One day, Iran may finally realize that it is high time it becomes a peaceful state that strives to achieve progress and serve its people. It may finally come to the conviction that it must forsake its military project that threatens this region of the world and become a friendly neighbor.
Unfortunately, though, this prospect is the most improbable. In fact, Iran is a few steps away from becoming a military nuclear power. It is enlarging its ballistic arsenal and expanding its regional influence. This is the mindset of a country that intends and plans to wage bigger and more dangerous wars.
For this and other reasons, I believe our region will be forced to go to a direct war with Iran, and we must think about defense in preparation for that day. I did not come to this conclusion based on a personal impression, but rather on a summary of current developments. Iran’s continued enrichment of uranium and its insistence on maintaining its military operations abroad despite the repercussions it must shoulder cannot possibly end without a military confrontation. Iran’s adoption of this militarization policy stems not from fear nor from conflicts imposed on Tehran, but rather from its well-defined project of using force to control our region and states - surely not to confront America or Israel as it claims, as proven by the wars it is waging in three different Arab states.
There is always hope that a political solution will be reached with Iran and wars will be avoided and peace will be restored in the region. But such rose-colored glasses are unreliable. Tehran’s military project and behavior force us to read developments with a more realistic approach.
What chances are there that Iran will wage a direct military attack? Previously, the chances were very slim. Most observers believed Tehran would prefer using its proxies in the region over engaging in direct battle (this has been Iran’s strategy since the end of its destructive war with Iraq, which taught it a harsh lesson). As such, the policies of regional states have so far only focused on confronting Iran’s proxies.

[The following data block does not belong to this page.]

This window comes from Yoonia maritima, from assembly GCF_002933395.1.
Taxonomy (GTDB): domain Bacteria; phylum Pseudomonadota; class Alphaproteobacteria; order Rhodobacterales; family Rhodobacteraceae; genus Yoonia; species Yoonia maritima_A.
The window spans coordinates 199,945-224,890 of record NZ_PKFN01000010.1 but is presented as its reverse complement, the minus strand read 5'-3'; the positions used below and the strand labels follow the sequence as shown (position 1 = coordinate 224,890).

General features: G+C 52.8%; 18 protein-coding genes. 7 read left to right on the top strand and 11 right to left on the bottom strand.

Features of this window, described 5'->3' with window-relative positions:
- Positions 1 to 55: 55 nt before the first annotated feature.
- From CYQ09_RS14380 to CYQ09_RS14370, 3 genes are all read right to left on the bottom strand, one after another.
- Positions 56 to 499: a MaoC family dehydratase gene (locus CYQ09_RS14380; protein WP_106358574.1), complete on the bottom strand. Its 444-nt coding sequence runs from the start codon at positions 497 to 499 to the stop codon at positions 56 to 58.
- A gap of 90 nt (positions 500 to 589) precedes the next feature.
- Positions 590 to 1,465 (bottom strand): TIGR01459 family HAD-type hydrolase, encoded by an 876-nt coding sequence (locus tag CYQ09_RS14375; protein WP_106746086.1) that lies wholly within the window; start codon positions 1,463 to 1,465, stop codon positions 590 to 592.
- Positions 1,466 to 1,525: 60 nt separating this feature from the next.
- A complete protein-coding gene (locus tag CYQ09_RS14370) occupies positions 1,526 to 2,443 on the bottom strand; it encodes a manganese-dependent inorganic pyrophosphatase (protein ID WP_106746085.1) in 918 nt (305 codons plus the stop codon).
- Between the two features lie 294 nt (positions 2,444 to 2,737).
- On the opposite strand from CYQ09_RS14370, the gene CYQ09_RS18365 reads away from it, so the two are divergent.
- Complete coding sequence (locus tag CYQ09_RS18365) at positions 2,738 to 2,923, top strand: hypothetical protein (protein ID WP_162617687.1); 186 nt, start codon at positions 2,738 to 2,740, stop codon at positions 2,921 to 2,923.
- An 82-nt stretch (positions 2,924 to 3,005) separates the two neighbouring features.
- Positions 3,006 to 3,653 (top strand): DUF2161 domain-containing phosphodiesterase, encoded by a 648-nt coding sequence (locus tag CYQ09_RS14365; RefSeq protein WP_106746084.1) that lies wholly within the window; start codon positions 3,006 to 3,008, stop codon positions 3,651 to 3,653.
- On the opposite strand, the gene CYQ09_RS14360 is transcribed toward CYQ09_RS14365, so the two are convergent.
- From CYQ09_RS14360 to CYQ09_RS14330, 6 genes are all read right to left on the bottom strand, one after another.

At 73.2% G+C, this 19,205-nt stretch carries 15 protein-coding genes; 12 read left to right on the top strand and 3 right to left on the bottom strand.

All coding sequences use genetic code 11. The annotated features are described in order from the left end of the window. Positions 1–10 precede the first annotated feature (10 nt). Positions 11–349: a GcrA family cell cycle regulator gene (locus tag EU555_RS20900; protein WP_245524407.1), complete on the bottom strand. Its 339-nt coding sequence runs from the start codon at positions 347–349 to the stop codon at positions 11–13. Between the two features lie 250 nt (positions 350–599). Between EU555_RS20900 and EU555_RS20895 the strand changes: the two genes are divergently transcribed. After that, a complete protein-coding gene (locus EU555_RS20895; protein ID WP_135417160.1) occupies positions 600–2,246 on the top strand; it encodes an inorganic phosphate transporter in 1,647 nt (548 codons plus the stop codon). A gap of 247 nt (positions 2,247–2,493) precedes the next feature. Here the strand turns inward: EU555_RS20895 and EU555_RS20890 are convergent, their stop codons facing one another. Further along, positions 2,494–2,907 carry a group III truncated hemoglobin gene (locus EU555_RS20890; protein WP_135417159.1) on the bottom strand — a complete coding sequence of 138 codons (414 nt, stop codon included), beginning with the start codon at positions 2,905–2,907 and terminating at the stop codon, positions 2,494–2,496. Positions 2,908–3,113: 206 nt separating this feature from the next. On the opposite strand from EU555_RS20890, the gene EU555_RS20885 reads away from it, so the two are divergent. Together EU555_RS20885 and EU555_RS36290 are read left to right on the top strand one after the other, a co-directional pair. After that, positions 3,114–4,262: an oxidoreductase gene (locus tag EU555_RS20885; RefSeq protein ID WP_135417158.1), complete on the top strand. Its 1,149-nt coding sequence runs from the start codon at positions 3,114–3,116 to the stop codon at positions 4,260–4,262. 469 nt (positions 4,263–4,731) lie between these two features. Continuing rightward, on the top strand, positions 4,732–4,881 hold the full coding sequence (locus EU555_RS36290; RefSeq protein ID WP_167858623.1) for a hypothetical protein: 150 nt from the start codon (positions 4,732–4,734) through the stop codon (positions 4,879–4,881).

There are many reasons why Iran has refrained from engaging in direct wars, such as the existence of a hostile superpower that can annihilate it before its nuclear program is completed, and its inability to confront states like Israel and Gulf states.
Recent developments have obsoleted this approach though, in my opinion. Iran’s power and regional ambitions have grown significantly: it has now expanded its influence from the Mediterranean city of Tartus all the way to Bab El Mandeb Strait south of the Red Sea.
However, by investing its resources in its foreign military project, Iran has pushed its economy on the brink of collapse. Uprisings against the regime continue in Iran and are no longer restricted to separatist forces. Rather, they’ve infiltrated the regime and reached its cohorts in Qum and Tehran. Naturally, the regime believes victory abroad is its only savior in its crisis with its people, and the internal danger it is facing is its greatest threat to its existence today. The appointment of Ebrahim Raissi as president only goes to show that economic reform is not a priority for the regime; only war is.
As Tehran’s hostile approach grows, we have yet to see efforts that counter it in the region, such as the formation of a counter military coalition that could fill in the inevitable void that will emerge, or the enactment of policies that could deter Iran from launching wars. To be continued…
This article was originally published in, and translated from, the pan-Arab daily Asharq al-Awsat.